On Saturday, Ben went with his behavioral therapist over to her house. He played with her children, worked on his social skills, and got a haircut. Things seemed to be going well for them until, for some unknown reason, Ben bit one of her children. We don’t know why. What we do know, however, is that while she was busy consoling her daughter, Ben threw a rather heavy bowl up into the air.
Before I get into what happened next, it seems important to explain a little bit about Ben. One of the services Ben receives through the school system is called “specially-designed physical education.” Basically, Ben lacks the skills necessary to participate in a regular PE class. It’s not just that Ben lacks the social acumen to successfully participate in their games. He lacks the physical skills that would enable him to participate. To put it more simply and more precisely, his SDPE teachers have spent years trying to teach Ben to throw and catch balls, and Ben’s ball skills are still rudimentary. Getting him to throw a ball with purpose is an accomplishment. Actually hitting an intended target—that’s a skill that has eluded him.
So, it’s safe to say that when Ben threw the bowl, he wasn’t throwing it at anything. But throw it he did. He threw the bowl up, gravity did its job, and the bowl came down. Unfortunately, the bowl came down on his young friend’s head, leaving a gash right above her eye brow. Shortly afterward, I took a call from our therapist who informed us that her husband would be bringing Ben home while she took her daughter to the emergency room for stitches.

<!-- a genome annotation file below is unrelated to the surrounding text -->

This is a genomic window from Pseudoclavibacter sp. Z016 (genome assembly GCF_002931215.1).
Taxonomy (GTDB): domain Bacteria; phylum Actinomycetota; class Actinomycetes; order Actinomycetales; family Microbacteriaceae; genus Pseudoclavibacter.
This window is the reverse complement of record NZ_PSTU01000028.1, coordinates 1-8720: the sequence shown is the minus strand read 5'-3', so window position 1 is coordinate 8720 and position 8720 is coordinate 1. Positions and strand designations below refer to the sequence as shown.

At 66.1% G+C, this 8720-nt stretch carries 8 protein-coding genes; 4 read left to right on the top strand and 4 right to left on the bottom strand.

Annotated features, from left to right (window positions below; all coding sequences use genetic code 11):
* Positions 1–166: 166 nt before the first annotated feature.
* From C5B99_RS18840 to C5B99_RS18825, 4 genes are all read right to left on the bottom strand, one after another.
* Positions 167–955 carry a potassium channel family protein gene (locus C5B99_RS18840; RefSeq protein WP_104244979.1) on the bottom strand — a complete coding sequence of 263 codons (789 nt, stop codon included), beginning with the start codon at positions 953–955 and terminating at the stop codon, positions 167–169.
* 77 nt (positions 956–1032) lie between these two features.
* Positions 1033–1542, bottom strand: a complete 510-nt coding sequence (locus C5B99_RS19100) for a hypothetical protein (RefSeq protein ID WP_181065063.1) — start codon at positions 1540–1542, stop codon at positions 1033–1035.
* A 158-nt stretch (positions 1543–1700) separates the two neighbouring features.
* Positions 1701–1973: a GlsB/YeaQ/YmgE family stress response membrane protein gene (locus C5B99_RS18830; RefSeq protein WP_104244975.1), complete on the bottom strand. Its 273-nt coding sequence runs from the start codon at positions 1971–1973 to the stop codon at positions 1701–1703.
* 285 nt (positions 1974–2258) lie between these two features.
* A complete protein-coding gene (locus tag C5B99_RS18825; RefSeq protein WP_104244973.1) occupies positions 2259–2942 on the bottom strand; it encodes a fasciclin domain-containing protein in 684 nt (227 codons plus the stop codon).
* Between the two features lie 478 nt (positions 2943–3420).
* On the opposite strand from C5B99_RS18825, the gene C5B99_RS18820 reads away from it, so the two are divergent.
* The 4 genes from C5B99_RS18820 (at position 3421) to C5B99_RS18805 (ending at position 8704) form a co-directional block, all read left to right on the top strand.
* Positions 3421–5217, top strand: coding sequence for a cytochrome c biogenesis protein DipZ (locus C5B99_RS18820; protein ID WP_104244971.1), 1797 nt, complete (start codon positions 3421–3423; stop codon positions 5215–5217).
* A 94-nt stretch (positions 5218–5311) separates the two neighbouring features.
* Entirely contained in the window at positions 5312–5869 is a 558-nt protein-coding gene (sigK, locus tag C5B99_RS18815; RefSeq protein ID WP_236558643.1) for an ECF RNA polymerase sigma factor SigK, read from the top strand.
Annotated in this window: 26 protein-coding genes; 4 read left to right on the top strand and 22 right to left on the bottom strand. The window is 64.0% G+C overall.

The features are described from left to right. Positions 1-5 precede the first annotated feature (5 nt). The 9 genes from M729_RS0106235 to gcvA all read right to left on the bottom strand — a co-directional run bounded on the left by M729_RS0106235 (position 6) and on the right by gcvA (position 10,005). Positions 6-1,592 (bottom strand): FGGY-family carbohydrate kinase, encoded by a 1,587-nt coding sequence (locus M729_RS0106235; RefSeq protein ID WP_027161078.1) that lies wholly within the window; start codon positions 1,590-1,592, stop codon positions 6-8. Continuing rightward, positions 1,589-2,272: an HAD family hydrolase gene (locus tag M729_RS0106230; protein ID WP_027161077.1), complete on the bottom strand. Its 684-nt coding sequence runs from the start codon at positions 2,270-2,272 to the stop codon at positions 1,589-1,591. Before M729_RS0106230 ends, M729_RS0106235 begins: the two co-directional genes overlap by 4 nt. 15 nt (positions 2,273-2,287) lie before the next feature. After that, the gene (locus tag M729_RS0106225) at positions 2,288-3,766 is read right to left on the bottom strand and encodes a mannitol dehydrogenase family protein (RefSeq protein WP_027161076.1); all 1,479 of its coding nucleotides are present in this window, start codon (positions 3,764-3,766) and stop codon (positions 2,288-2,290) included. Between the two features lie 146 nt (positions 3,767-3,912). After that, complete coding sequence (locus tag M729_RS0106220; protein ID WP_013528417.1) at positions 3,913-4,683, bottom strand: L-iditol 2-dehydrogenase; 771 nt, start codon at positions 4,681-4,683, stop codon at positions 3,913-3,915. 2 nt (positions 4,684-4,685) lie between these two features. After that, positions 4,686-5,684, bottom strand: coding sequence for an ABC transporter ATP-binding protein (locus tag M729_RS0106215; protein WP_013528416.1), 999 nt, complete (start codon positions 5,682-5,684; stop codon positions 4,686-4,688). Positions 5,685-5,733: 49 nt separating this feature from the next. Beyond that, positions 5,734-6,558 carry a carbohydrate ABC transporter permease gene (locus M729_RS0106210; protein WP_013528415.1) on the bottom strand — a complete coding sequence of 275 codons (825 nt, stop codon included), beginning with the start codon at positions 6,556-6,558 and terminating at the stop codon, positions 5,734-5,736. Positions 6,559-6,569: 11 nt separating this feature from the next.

That’s not the kind of call a parent wants to receive. It’s not that we objected to her planned course of action, of course. We had no problem with her husband bringing our son home or her decision to tend to her daughter. We supported that fully. But her daughter needed stitches because of our son!
Luckily, this therapist has known Ben for a long time now. Her husband and her children know and appreciate Ben. While, under different circumstances, such an incident could result in broken friendships and the loss of a therapist, that didn’t happen.
In fact, the very next day Ben’s therapist came for him and brought him back to her house. When Ben and his young friend saw each other the next time, they gave each other a hug. I didn’t see it, but I’m sure it was very sweet.
The whole thing does, however, reveal a concern. The biting we knew about. We try to prevent it and we try to eliminate the behavior—Ben has gotten much better!—but there’s still more work to do in that quarter. At least we knew about that!
As I said, Ben isn’t really prone to throwing things. We’re certain he didn’t mean to hit his young friend. But the object lesson here isn’t likely to have sunk in either. I doubt Ben associates his action (throwing the bowl) with the consequence (it hitting his friend in the head). He might. I don’t know. Either way, the fact of that matter is that we’ve put so much effort in teaching Ben to throw that now we have to teach him when, where, and what not to throw. Here I’d thought we’d been doing that all along!